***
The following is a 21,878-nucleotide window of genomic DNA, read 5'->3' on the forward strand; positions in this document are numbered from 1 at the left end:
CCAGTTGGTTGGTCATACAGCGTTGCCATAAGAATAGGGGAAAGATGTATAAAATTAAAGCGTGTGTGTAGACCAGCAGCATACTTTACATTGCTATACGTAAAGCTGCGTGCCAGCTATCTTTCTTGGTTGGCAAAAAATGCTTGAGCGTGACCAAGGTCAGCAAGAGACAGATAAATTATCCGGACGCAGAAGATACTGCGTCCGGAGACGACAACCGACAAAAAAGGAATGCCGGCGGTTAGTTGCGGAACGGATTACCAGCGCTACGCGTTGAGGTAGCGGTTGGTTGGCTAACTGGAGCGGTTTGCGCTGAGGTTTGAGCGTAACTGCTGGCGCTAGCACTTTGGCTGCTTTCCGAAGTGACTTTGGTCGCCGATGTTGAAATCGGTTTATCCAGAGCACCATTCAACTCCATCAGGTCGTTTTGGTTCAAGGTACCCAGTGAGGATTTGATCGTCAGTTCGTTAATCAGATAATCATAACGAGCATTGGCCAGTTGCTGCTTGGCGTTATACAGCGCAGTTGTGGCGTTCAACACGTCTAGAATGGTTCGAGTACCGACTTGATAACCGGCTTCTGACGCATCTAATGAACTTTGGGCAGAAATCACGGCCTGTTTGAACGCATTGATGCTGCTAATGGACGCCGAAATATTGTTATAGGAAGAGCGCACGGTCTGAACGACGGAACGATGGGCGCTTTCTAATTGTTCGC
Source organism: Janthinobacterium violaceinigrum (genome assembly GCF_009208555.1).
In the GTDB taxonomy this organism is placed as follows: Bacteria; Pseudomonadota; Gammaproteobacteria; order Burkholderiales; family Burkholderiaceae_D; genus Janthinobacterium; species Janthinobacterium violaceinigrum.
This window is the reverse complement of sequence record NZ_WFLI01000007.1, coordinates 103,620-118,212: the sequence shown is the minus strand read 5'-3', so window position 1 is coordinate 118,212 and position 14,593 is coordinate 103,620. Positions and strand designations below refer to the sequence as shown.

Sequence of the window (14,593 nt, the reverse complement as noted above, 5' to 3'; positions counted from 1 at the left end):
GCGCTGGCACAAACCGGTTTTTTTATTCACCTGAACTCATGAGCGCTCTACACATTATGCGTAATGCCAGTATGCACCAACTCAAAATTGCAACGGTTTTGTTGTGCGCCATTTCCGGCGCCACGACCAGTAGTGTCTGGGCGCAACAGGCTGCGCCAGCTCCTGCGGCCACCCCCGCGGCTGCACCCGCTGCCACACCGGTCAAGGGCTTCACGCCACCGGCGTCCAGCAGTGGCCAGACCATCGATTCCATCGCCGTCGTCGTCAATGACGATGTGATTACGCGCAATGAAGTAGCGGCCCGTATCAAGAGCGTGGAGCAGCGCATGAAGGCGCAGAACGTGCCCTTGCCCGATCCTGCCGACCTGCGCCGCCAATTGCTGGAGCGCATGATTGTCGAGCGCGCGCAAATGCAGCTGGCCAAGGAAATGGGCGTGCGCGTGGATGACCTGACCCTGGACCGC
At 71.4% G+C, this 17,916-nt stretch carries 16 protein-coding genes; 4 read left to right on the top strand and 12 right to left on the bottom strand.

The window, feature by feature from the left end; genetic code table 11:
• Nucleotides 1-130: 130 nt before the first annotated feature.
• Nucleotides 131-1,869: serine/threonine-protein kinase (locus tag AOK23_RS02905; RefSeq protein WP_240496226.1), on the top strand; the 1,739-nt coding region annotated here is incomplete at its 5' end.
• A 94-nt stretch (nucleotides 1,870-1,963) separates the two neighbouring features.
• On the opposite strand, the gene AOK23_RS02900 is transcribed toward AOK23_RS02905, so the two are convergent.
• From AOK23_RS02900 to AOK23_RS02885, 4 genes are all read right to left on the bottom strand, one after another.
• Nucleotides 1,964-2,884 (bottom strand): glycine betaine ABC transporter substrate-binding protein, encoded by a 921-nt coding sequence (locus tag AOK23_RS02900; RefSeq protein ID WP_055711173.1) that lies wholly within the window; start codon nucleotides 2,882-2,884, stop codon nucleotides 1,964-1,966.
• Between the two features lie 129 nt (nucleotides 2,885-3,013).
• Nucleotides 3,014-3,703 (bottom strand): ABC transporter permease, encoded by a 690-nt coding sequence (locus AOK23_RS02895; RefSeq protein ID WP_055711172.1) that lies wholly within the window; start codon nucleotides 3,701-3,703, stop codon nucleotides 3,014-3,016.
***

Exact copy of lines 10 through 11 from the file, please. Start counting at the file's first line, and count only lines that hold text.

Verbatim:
• Nucleotides 1-130: 130 nt before the first annotated feature.
• Nucleotides 131-1,869: serine/threonine-protein kinase (locus tag AOK23_RS02905; RefSeq protein WP_240496226.1), on the top strand; the 1,739-nt coding region annotated here is incomplete at its 5' end.